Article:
Comments

Popular posts from this blog

June 6, 1944, D--Day Invasion at Normandy

June 6, 1944, also known as D-Day, is considered the beginning of the end of World War II in Europe. On this day in history, Allied troops (approximately 156,000) invaded Western Europe, completely overwhelming the German forces.

While my father served in the U.S. Navy during World War II, he never talked about his experiences or where he had been. Now I wished I had bothered asking him about them.

Wesley enlisted on August 26, 1942. While searching Ancestry.com, I came across U.S. World War II Navy Muster Rolls and found my father, Wesley Earl Loghry, on MUSTER ROLL OF THE CREW was "change of resting" on the U.S.S. LST 383 on March 1, 1944, coming from BuPers C.L. 25 & 208-43. More research is needed to figure out what that means.

I became curious about the USS LST 383 and did some research. This ship was an LST-1 Class Tank Landing Ship which was built at Newport News Shipbuilding and Drydock Co. in Newport News, Virginia. It launched on September 28, 1942, and was com…

Immigrant Ancestors

With all the talk about immigration, immigrants, building a wall, or having to pass a test to come to the United States, I started thinking about my immigrant ancestors. They came for a variety of reasons, including to escape poverty, religious freedom, to avoid prosecution, and the promise of cheap land and a fresh start.

My earliest immigrant ancestors that I have found is probably one of the following:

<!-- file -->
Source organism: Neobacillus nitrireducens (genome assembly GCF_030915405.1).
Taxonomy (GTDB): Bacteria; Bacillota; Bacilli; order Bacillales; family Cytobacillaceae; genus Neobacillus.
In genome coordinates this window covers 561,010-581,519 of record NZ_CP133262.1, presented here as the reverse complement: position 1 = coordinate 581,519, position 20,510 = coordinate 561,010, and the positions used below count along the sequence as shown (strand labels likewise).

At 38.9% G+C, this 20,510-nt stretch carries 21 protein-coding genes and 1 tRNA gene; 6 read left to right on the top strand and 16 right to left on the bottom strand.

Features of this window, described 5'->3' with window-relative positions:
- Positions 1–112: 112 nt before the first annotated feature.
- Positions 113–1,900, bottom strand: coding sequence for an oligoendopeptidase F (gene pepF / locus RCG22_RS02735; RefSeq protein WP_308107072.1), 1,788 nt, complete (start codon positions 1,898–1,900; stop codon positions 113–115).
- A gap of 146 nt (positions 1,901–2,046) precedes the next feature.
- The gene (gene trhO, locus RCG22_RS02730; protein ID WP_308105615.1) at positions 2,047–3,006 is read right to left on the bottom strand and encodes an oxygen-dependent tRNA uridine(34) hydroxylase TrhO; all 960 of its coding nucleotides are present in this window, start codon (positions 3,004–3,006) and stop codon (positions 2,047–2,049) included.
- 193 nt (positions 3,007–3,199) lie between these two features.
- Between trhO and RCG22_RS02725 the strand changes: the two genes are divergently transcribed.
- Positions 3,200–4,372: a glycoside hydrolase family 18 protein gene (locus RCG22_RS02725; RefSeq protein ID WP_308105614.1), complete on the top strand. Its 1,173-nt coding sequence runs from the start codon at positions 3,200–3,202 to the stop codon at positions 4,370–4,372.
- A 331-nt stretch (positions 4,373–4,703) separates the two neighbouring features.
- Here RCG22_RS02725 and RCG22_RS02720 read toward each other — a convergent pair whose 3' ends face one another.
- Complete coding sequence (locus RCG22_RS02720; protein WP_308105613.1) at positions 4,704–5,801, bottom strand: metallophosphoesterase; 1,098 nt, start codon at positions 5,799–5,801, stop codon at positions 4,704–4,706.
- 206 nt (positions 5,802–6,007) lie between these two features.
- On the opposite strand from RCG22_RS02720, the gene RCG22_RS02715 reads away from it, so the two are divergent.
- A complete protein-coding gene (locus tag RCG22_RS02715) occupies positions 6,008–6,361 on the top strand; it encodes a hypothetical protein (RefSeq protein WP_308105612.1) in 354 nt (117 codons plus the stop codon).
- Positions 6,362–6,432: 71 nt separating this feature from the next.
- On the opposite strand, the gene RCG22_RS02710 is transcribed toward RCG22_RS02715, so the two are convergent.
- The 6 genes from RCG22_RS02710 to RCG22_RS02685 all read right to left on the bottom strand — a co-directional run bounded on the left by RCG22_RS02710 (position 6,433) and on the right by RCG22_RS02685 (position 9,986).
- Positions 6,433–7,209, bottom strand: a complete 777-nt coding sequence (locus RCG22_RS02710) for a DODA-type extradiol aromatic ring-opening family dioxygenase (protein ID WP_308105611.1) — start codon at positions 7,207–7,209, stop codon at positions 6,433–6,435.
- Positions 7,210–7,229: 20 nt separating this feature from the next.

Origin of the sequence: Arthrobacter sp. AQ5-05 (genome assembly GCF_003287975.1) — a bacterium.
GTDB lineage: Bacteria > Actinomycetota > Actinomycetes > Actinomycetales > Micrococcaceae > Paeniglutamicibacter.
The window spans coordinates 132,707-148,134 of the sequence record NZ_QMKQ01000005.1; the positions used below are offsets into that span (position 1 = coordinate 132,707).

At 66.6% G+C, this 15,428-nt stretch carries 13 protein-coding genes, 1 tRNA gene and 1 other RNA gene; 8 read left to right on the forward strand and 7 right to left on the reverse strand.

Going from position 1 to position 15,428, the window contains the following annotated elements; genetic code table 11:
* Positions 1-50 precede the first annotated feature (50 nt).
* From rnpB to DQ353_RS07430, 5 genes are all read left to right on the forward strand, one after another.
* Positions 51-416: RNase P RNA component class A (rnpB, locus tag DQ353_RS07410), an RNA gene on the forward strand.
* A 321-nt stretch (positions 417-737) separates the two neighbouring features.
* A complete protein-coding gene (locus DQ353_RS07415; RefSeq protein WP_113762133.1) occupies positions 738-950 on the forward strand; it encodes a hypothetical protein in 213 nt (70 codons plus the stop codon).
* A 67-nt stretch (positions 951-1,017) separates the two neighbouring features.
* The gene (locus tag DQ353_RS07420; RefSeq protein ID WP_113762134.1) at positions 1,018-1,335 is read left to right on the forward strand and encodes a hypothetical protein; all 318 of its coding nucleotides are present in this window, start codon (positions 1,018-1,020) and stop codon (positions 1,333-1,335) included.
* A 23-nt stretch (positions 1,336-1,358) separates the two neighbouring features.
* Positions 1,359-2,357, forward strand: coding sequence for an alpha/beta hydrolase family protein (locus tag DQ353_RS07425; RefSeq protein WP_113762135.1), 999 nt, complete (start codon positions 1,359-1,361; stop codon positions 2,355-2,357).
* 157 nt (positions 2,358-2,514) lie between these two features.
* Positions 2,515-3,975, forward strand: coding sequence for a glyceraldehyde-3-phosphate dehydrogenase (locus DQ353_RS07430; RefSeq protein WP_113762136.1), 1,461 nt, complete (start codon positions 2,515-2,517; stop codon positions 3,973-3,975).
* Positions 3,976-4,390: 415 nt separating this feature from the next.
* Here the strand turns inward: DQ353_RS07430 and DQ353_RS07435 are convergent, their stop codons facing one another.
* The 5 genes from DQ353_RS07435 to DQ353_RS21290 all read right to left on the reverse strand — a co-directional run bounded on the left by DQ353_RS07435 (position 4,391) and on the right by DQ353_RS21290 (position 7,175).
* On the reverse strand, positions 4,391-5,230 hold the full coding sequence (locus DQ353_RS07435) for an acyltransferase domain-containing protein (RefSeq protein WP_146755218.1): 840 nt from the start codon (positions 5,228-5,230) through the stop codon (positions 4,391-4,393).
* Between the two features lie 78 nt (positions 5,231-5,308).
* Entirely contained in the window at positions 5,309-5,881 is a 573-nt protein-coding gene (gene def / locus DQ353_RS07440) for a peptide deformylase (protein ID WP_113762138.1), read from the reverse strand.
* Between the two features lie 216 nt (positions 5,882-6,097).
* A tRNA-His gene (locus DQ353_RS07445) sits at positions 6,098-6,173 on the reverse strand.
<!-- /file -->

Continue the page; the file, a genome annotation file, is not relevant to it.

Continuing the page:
Macuth Pratt who was born about 1595 and married in 1619 in  England, immigrated about 1637.John Pearson who was born 18 Jun 1615 in North Yorkshire, England who immigrated in  1637.Jeremie Swayne. No information is known about him other than he married a woman by the name of Mary and their son, Maj. Jeremiah Swayne was born on 1 March 1642/43 in Boston, Suffolk, Massachusetts, placing immigration before 1 March 1642.Thomas Starr who was born in 1565 in New Romney, Kent, England and died before 2 March 1640/41 in Dorchester, Norfolk, Massachusetts (no immigration record found), placin…

Summer of my 12th year

The summer of 1967 I was 12 years old and had just "graduated" from elementary school. I lived in Des Moines, Iowa with my parents, older brother, sister, and nephew. With everything going on in my life, it could have been a terrible summer, but in reality, it was a great summer. 
In May, my dad's union, the Des Moines Local 310 of the United Rubber Workers (URW) went on strike, what would turn out to be the longest strike in rubber industry history, affecting all of the major rubber manufacturers workers union's history and lasting 91 days.

My family was typical for this period--dad was the breadwinner and mom stayed at home taking care of the house and family. With dad on strike, he was not bringing home his regular paycheck. But that didn't stop him from taking care of his family. He went out looking for work. Our neighbors on both sides of us (one worked in a warehouse and another for a moving company) found extra work for my dad. In addition, he started kno…